Rural Access Programme
Development through access
33
Performance Issues (Firms)
1) Late staff payment (pay-when-paid approach) – despite
receiving an advance
2) ‘Pay-what-paid’ approach i.e. hints of unpaid leave, unpaid
travel etc.
3) Professionalism – narrow consideration limited to profit /
fees / cashflow, lacking professional duty on project delivery
4) Self-checking absent (reliance on Client)
5) Inadequate backstopping (HQ support)
6) Slow replacement of unavailable / resigned staff (to the
detriment of project)
7) Arbitrary assignment of staff (Lump Sum Contracts)
8) Assign inappropriate staff (age, fitness, non-drivers, attitude,
suitability, etc.)
9) Lack of responsibility (safety, project delivery / cost control)
10) Lack of pride?
Rural Access Programme
Development through access
34
Performance Issues (Staff)
1) Engineers or Technicians?
Technicians: apply technical procedure accurately,
 Engineers: direct, solve, evaluate, Interpret,
judgement, research, relevance, VFM, leadership,
etc.)

2) Over-reliance on software (‘blind’ application)
3) Reliance on templates not understanding,
inability to truly ‘design’
4) Unquestioned faith in design drawings (however
ridiculous)
5) Lacking professional / self development
6) Leave management / high absenteeism
Rural Access Programme
Development through access
35
Summary of Key Issues - 1
Seq
Issue
Strategy?
1. How ‘clean’ is the sector?
If fair competition is absent
the procurement approach
wont work.
1. SCAEF to promote honour, integrity and
professionalism.
2. Clients urge ‘whistle blowing’ and enforce ‘blacklisting’
2. Lump-sum contracts
unworkable in the present
context?
1. Abandon LS approach - make everything input /
time based?
2. Introduce Liquidated Damages to combat ‘time at
large’ delivery?
3. 80/20% QCBS is not
delivering value or
competition
1. Adjust the split more in favour of cost say 50/50 or
40/60 (Quality / Cost)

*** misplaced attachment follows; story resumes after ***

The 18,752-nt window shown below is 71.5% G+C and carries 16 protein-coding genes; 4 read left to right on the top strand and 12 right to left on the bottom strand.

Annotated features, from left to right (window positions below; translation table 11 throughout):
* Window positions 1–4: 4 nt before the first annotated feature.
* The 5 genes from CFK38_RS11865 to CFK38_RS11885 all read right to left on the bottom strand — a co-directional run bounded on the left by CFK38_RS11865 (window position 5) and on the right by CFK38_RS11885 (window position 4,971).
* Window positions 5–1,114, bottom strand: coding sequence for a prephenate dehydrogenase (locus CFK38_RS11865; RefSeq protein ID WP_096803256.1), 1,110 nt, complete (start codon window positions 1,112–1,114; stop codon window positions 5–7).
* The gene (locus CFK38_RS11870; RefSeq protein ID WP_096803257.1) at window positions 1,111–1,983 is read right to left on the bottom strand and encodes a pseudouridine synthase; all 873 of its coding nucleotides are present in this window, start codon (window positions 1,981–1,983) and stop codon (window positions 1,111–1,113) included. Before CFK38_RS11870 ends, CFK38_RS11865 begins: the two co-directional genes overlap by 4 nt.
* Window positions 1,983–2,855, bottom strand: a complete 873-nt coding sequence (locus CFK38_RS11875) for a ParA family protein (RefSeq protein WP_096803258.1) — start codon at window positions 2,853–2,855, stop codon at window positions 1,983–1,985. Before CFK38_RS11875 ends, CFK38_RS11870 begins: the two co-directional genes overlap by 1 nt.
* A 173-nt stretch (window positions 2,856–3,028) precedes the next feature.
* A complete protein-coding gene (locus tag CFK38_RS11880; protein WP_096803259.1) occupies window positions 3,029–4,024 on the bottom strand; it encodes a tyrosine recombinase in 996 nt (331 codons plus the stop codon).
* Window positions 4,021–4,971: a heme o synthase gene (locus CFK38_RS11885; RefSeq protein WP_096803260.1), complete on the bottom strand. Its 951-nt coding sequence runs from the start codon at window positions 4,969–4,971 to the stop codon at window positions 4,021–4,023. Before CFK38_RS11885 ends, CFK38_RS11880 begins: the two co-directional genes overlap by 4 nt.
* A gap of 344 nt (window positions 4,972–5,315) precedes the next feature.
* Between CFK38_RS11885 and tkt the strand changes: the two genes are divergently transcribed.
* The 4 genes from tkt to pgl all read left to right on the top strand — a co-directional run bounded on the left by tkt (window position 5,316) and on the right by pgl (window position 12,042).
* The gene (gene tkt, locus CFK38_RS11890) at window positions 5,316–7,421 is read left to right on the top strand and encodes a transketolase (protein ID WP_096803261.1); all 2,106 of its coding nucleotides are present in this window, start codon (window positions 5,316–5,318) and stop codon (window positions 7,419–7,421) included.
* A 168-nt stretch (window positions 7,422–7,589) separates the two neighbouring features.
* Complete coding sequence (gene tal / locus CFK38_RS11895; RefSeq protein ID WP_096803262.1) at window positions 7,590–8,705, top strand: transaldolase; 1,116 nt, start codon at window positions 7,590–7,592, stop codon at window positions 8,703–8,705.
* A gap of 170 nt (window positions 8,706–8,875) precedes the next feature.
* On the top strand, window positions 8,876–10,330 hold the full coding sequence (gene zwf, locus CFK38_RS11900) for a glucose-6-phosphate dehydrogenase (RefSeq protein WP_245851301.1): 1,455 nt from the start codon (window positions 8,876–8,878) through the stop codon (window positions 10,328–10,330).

4. Engineers lacking
structured professional
development
1. SCAEF to move toward introduction of a
professional qualification (not merely registration),
2. SCAEF to seek to influence university degree
course content, practical training etc.
3. Increase professional training opportunities
Rural Access Programme
Development through access
36
Summary of Key Issues - 2
Seq
Issue
Strategy?
5.
Take responsibility for
their deliverables
(Consultants)
1. Consultants to take full responsibility for their
service deliverables rather than rely on clients to
do their checking and supervision i.e. develop
internal systems for quality assurance.
2. Clients need greater redress; introduce
requirement for Performance Securities, Indemnity
Insurance etc.?
5.
Lack of trust (in
Consultants by Clients)
1. Earn it through delivery.
2. Demonstrate a clean and competitive sector.
3. More engagement workshops.
6.
Commercial aspects not
fully understood by
Clients
1. SCAEF to lead in improving their schedule of
rates, disseminating and developing credibility
Rural Access Programme
Development through access
37
‘Step forward, or backward?’
THANK YOU
Rural Access Programme
Development through access
38
RAP Consultants Forum
Some Engineering Do’s and Dont’s
5th June 20147
TIMOTHY J.R STIFF
Senior Technical Director (Management Services)
IMC Worldwide Ltd, UK
Rural Access Programme
Development through access
Safety, Safety Safety
Do enforce safety on the sites